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Anchored by Jake Tapper, The Lead airs at 4 p.m. ET on CNN.

Anchored by Jake Tapper, The Lead airs at 4 p.m. ET on CNN.

On the Next Episode of The Lead

Will Maine enforce quarantine on nurse who treated Ebola patients?

Will Maine enforce quarantine on nurse who treated Ebola patients?

May 17th, 2013
06:56 PM ET

Analysis: Google has new products, but Apple still dominates

Google is going gangbusters, recently unveiling new products like a music streaming service and a revamp of its e-commerce technology "Google Wallet." Apple, the tech giant that once led the pack, suddenly finds itself accused of losing its innovative edge. Wall Street's love affair with Apple has cooled, its stock is down 40% from last year's high.

But there is no question that Apple still dominates, said The Street's Rocco Pendola.

"I've spent more money on Apple products than I have on my wife and my kid," said Pendola.

"Nobody gets excited about ... Samsung products, or even Google stuff like they do Apple. They don't line up for them, there isn't that intensity," said Pendola.

For those wondering where Apple's new gadgets are, historically, there has not been a long wait between products. But Pendola said he would rather the company take its time.

"I don't want them to rush out products like their competitors do, I don't want them to change something like the iPhone that works," said Pendola. "I love my iPhone, I don't want it to be different. Why mess with it if it isn't broken?"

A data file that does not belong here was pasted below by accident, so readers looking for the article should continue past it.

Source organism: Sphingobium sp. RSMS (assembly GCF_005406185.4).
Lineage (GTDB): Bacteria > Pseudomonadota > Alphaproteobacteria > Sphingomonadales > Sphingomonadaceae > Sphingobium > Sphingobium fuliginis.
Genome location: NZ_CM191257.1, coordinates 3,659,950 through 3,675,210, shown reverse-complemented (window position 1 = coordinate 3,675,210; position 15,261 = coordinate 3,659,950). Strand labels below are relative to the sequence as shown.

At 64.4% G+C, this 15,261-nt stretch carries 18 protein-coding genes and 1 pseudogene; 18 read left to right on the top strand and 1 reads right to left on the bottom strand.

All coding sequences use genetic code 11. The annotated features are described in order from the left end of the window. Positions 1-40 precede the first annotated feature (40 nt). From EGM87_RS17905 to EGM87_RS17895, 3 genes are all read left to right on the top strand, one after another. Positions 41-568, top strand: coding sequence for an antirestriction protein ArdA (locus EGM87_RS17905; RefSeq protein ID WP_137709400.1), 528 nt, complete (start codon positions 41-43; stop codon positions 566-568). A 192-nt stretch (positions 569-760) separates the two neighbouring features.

Pendola said the company does need a new product within the next year, if only just to test the mettle of its new leader Tim Cook, who the business writer said was the wrong choice to fill Steve Jobs' shoes.

"He is an MBA, he is a manager, he is a fantastic businessman," said Pendola, but he's "a textbook guy."

Apple needs a visionary, said Pendola, like Twitter founder Jack Dorsey, Starbucks' Howard Schultz, Amazon's Jeff Bezos, or e-car Tesla's Elon Musk.

These visionaries are "people that know what you want before you even know it exists, people who run their companies like tech companies, not by their grad school MBA textbook," said Pendola.

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